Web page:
As you might imagine, the ability to tie a user's or system's data to the current position of the mobile device creates a host of potential new applications. To steal a phrase from The Twilight Zone, "Imagine, if you will..."
Automatic routing of your company's field repair fleet to the next nearest job site, based on their current location
Elimination of automobile theft due to the fact that police can instantly track a car the second it's stolen
Quickly scanning a bar code on a new DVD player and locating the best price within a 15-mile radius
Finding the sushi restaurant nearest to you in a strange city
Being notified that your favorite clothing store is offering you a 20% off coupon when you're within a mile of the storefront
Software routing of emergency response vehicles to the scene of an accident
While the concept of mobile positioning may sound somewhat futuristic, it may surprise you to learn that many of the items in the list above (particularly the 1st, 2nd, and 6th items) are approaching reality today. Thanks to the Global Positioning System (GPS), vehicle-mounted GPS receivers enable a wide variety of public safety, automated vehicle location (AVL), and asset-management applications in use today by large police/fire forces and trucking/delivery companies. Wireless Week magazine also recently reported on the use of LBS in the aftermath of the World Trade Center tragedy to aid in the location of wireless devices at Ground Zeroanother use of this technology to enhance public safety.
While these solutions have become increasingly popular in targeted vertical markets, the general public's experience with LBS has been limited to the use of GPS devices for use in personal navigation (car, plane, boat, hiking, and so on). The integration of a user's position with other information within an application could clearly be of great value, so what's holding things up? Like many other wireless technologies, location-based services are not commonplace for the general public yet due to concerns over receiver size, pricing, device processing power and battery life, communications coverage and bandwidth, data security, and user privacy. While all of these barriers are being addressed on a variety of fronts, I'll discuss the technical issues here.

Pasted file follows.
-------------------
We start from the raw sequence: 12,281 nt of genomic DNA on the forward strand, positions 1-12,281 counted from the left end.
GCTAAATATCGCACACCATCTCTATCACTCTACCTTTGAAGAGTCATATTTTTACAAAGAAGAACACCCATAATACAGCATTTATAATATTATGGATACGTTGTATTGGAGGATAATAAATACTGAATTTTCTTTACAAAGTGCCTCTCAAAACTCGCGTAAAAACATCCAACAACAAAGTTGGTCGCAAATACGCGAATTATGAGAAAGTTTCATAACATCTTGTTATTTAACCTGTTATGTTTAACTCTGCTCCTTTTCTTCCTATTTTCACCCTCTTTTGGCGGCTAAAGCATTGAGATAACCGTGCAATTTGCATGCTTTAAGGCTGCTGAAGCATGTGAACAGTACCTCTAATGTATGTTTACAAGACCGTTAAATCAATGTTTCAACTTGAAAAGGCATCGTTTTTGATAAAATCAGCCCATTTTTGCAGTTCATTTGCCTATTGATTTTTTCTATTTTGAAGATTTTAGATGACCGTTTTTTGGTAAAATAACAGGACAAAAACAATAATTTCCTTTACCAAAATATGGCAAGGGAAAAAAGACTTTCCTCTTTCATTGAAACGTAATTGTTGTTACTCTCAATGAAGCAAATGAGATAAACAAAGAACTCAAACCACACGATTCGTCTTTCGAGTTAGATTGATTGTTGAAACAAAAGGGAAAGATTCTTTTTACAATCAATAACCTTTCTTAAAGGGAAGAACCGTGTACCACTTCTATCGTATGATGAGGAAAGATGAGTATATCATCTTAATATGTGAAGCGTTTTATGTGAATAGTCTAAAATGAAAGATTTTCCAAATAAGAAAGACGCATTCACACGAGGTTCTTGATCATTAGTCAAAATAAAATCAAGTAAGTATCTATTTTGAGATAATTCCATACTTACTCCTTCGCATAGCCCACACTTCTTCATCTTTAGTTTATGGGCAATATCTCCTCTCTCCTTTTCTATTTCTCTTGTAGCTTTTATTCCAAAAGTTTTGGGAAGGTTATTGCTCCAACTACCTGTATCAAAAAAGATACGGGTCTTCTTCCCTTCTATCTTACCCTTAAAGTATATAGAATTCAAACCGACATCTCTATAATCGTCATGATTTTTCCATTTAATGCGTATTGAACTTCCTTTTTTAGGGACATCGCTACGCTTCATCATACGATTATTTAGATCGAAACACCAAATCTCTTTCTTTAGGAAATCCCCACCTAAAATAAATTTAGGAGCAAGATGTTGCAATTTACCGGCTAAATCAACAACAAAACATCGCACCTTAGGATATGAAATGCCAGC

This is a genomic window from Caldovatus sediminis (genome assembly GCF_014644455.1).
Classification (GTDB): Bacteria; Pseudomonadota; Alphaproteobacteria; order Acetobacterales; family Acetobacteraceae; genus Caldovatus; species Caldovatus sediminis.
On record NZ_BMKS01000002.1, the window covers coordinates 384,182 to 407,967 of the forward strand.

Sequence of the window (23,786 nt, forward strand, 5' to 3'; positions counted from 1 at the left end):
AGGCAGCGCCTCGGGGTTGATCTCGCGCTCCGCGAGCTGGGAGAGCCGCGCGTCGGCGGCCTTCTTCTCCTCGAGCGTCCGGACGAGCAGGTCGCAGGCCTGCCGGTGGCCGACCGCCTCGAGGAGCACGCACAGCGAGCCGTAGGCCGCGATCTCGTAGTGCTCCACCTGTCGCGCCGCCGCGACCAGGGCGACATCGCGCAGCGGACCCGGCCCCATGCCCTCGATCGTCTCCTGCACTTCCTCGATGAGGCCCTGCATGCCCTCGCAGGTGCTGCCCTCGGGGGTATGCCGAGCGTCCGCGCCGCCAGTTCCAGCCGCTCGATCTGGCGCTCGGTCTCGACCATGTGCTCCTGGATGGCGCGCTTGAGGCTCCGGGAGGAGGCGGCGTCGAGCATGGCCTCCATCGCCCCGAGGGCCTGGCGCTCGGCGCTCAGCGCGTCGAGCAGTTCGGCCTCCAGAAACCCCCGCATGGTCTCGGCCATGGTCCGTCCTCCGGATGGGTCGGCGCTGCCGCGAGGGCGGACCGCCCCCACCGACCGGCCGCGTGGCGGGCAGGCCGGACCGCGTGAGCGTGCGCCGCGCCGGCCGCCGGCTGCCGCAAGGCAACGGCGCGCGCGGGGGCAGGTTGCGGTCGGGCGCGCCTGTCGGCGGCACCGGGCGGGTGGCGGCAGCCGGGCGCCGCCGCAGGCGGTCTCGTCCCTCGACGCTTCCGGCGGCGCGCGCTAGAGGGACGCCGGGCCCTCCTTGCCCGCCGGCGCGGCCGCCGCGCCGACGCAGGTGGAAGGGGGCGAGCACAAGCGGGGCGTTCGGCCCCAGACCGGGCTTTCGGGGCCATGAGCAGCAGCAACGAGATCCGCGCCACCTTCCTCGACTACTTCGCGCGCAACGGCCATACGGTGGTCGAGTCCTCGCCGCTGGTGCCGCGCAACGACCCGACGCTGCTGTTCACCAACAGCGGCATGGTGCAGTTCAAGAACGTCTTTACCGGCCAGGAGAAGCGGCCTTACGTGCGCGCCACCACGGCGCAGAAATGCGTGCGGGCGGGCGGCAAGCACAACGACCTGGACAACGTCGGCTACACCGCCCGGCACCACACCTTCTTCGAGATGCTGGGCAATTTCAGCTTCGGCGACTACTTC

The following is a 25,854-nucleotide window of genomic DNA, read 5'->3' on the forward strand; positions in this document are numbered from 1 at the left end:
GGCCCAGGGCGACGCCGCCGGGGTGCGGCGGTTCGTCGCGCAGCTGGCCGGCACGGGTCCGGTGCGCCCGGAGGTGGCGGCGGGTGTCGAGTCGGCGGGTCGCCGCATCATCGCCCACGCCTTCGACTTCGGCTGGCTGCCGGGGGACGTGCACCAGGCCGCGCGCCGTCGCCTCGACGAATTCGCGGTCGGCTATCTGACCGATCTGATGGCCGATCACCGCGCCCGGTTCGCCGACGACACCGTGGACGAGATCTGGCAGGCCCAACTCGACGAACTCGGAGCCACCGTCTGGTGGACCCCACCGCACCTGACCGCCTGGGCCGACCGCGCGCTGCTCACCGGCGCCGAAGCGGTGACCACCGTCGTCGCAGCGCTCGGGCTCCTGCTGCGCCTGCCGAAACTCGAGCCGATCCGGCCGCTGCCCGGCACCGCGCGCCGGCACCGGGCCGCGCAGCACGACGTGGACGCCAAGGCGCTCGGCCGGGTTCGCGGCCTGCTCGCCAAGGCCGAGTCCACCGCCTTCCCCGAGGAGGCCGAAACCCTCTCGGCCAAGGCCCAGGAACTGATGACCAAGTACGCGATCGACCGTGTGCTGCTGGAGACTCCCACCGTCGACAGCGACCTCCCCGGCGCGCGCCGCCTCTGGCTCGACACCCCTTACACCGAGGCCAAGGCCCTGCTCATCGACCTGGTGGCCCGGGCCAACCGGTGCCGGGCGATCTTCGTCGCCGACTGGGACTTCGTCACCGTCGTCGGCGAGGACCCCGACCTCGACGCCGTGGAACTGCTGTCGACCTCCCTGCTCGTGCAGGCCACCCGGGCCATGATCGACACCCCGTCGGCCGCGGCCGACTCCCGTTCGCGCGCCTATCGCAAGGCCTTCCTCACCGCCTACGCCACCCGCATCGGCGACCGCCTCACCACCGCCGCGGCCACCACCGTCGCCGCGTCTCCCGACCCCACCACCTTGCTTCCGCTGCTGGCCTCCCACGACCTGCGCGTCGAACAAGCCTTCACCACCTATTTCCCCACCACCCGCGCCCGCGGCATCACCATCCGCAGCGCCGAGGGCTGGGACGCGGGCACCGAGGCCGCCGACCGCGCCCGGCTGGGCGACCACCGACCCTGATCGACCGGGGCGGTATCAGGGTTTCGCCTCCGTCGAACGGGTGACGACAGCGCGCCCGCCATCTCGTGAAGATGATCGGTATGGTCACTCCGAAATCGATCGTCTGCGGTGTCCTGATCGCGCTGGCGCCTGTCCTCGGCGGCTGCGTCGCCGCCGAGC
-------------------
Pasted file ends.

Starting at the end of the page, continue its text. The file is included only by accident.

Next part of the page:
There are a wide variety of techniques for pinpointing a device's location on a wireless network. At their most basic, the primary techniques used can be broken down into three categories: the network-based, device-based, and hybrid approaches.
Network-based techniques combine a number of parameters to determine the location of a device on a wireless radio network. These parameters include things like signal strength, antenna triangulation, and signal direction. Two leading network-based technologies are the Time Difference of Arrival (TDOA) and Angle of Arrival (AOA) techniques. According to wireless location company Geometrix,
TDOA calculates a location by "measuring the exact time of arrival of a handset radio signal at three or more separate cell sites. Because radio waves travel at a fixed and known rate (the speed of light), by calculating the difference in arrival time at pairs of cell sites, it is possible to calculate hyperbolas on which the transmitting device is located."
AOA determines a caller's location by "[determining] the direction of arrival of a handset's signal at the cell site. The phase difference of the signal on elements of a calibrated antenna array mounted at the cell site provides the angle of arrival. The intersection of the angles from two or more sites provides the location."